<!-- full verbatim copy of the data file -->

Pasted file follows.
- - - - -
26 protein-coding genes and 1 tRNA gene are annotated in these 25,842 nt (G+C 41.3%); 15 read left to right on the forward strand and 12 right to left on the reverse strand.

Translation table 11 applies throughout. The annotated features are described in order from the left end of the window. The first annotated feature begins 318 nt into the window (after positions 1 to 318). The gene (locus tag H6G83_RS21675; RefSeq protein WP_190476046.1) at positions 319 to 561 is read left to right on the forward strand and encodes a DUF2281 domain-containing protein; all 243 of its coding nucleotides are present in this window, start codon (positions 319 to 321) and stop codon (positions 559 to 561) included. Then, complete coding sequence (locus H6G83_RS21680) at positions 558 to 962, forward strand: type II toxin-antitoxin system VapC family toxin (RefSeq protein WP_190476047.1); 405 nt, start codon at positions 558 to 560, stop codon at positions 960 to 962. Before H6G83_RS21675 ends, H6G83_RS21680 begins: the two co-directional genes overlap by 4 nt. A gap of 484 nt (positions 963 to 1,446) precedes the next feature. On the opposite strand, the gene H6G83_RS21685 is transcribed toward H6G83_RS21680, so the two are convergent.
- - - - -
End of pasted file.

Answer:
26 protein-coding genes and 1 tRNA gene are annotated in these 25,842 nt (G+C 41.3%); 15 read left to right on the forward strand and 12 right to left on the reverse strand.

Translation table 11 applies throughout. The annotated features are described in order from the left end of the window. The first annotated feature begins 318 nt into the window (after positions 1 to 318). The gene (locus tag H6G83_RS21675; RefSeq protein WP_190476046.1) at positions 319 to 561 is read left to right on the forward strand and encodes a DUF2281 domain-containing protein; all 243 of its coding nucleotides are present in this window, start codon (positions 319 to 321) and stop codon (positions 559 to 561) included. Then, complete coding sequence (locus H6G83_RS21680) at positions 558 to 962, forward strand: type II toxin-antitoxin system VapC family toxin (RefSeq protein WP_190476047.1); 405 nt, start codon at positions 558 to 560, stop codon at positions 960 to 962. Before H6G83_RS21675 ends, H6G83_RS21680 begins: the two co-directional genes overlap by 4 nt. A gap of 484 nt (positions 963 to 1,446) precedes the next feature. On the opposite strand, the gene H6G83_RS21685 is transcribed toward H6G83_RS21680, so the two are convergent.